1807–1854 • L2RP-CTY ​
William Richards
1807–Deceased • MCTR-1ZL ​
Thomas Richards
1810–1881 • KL7H-BR5 ​
Sarah Sallie Richards
1814–1850 • LC2Q-9VF ​

Thomas’ parents and siblings:

Parents and Siblings
Caesar Richards
1740–1813 • K6MY-D16 ​
Priscilla Downes
1759–1822 • K63J-HV6 ​

Mary Richards
1774–1854 • LHX9-3VW ​

James H. Richards
1776–Deceased • MTRZ-7NW ​
Thomas Richards
1778–1850 • LC26-P4Q ​
Ann Richards
1779–Deceased • 9KF6-GC6 ​
Leonard Ranson Richards
1784–1794 • MTR9-GK1 ​
Richard B. Richards
1785–Deceased • 9KF6-GDS ​
Leonard Ramsey Richards
1794–1830 • LZ68-56J ​
Sarah Richards
1794–Deceased • LC2N-9BF ​
Gabriel Richards

Richard Marlow
1737–1822 • LHQS-2R6 ​
Lydia Lelia Berry
1739–1820 • LHT3-NGL ​

Amelia Marlow
1762–Deceased • 2BLB-S98 ​

John William Marlow
1765–1817 • LTNN-MYC ​
William Berry Marlow
1767–1850 • LMWP-BLS ​
Samuel Marlow
1773–1865 • LHX9-SB7 ​
Malinda Marlow
1779–1853 • LJ5M-3WS ​

My families last name is Cornelius. There are 25 people listed at least two of which are family matches. How do you get family information on those listed.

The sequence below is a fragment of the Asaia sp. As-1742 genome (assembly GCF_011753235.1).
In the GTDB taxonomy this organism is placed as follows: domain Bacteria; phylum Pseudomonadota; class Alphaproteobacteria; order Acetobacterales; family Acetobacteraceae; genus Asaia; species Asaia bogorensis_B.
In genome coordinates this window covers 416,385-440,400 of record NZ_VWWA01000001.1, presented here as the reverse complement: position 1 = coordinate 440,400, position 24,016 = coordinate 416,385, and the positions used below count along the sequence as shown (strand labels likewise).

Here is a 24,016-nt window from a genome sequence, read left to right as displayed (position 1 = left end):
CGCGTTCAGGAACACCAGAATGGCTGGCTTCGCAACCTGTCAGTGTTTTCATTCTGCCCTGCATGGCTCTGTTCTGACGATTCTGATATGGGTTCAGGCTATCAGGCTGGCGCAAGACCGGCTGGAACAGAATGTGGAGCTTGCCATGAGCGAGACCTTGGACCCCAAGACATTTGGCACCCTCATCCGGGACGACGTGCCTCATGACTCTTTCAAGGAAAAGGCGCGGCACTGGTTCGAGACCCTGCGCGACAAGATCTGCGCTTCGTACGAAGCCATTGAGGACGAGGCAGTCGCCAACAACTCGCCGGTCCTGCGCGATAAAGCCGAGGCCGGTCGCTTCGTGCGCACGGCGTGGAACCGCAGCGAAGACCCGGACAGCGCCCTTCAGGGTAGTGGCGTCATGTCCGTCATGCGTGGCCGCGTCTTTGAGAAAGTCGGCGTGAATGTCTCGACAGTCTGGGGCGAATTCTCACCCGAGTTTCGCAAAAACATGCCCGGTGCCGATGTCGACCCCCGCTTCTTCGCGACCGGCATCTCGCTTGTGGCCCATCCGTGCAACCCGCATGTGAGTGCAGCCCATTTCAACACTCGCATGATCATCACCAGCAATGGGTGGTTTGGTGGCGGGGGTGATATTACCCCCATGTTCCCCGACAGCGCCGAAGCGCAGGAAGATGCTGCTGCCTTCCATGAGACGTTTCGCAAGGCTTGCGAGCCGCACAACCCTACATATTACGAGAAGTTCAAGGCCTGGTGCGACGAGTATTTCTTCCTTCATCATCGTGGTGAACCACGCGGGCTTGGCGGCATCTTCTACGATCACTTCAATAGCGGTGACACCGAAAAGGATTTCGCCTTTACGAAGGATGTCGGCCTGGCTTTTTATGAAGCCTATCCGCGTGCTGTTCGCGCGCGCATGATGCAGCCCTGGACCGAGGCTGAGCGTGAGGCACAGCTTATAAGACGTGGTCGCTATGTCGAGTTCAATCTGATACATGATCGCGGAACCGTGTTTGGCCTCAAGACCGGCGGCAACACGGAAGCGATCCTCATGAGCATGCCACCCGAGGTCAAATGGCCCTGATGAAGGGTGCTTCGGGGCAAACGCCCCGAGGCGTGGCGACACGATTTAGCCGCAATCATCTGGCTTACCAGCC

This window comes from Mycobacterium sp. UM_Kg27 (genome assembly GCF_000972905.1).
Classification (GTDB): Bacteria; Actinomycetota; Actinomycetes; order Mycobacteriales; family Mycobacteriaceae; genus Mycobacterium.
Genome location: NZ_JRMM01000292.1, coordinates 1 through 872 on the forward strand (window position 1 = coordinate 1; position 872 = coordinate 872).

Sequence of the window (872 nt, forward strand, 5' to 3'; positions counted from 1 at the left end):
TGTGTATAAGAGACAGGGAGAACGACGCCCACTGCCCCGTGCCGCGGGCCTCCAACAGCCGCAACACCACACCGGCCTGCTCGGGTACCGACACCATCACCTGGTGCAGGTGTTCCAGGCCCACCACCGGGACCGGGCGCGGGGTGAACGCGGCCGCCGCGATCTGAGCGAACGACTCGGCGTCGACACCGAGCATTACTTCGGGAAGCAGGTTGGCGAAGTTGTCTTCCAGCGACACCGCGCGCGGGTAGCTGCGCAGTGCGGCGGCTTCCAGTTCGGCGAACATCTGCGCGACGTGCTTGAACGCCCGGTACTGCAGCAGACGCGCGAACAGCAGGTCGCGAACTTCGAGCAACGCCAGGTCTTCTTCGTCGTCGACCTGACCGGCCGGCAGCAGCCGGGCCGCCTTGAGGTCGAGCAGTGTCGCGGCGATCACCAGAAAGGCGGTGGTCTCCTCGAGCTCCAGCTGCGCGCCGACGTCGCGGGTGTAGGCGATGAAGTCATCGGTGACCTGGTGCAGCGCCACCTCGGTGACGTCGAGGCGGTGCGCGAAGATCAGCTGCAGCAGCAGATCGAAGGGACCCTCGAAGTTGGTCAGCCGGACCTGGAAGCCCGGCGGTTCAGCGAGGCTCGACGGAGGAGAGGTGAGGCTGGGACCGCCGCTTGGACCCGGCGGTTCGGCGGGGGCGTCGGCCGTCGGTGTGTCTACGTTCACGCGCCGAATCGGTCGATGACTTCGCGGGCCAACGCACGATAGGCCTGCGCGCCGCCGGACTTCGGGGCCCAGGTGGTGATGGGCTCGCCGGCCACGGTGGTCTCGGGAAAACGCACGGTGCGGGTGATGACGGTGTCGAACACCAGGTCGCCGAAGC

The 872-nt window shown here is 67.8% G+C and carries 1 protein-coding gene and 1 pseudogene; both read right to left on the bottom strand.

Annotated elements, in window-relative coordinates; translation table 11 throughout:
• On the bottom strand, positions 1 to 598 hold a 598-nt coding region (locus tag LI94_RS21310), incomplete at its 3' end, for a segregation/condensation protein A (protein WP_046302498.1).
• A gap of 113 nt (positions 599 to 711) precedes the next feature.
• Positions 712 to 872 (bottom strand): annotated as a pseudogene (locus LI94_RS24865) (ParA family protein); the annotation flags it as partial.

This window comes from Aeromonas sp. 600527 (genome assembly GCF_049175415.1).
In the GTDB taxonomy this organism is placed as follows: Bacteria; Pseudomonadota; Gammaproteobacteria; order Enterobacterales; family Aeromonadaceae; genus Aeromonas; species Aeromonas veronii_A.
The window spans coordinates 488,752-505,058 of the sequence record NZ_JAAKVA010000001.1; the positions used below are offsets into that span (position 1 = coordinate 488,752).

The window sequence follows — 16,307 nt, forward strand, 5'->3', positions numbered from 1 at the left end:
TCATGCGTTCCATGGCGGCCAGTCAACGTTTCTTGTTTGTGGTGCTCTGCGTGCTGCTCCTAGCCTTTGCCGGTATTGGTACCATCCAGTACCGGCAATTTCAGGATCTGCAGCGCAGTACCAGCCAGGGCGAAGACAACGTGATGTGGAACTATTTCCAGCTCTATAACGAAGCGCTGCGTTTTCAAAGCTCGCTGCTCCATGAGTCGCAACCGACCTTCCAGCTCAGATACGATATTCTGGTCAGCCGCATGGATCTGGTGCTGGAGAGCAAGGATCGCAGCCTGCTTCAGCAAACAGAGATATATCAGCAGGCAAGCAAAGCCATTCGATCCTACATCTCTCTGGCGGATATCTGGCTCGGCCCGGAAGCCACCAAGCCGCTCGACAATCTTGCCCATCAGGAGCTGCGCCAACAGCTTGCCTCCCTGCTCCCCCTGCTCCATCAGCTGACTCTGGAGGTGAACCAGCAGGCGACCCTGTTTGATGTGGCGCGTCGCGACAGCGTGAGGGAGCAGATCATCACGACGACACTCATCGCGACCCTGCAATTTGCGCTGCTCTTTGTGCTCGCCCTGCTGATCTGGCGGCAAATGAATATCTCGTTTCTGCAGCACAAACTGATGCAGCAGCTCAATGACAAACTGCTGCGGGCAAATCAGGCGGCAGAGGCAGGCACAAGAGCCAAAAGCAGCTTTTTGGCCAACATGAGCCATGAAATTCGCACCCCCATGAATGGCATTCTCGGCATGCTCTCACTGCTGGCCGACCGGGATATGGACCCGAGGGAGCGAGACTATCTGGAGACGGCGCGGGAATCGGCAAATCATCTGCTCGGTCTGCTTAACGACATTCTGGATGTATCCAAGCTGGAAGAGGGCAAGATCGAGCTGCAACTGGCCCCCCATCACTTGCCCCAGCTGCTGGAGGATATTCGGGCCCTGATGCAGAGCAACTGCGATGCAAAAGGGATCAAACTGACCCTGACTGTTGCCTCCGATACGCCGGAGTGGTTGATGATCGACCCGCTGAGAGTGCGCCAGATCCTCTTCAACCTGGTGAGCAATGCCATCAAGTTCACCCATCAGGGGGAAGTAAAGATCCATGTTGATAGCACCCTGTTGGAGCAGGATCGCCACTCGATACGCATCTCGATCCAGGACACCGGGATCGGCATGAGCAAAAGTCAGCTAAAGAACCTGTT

My last known relative is Cyrenius (Cyrus) Cornelius. Born in Tennesse. Parents are from North Carolina. Born 1827 (about) first wife was name Margaret.
If anyone has any knowledge of him please let me know. We live according to census with other families also on the Henderson rolls for the next 70 years.

My grandfather’s Benjamin Wilbure Cox mother was full blooded Cherroke Indian! I don’t know her name and I don’t know the name of my great-grandfather, her husband! I believe my grandfather may have been born in lower eastern Missouri! Where can I start to find information about her! Any assistance would be greatly appreciated! My grandfather was an railroad engineer and lived his life out in possibly Missouri and finally in Arkansas! He married Bessie May (Wilson) Cox. 6 kids! My mom’s name is Vonnia Della Cox deceased 1930-2017! Thank you in advance!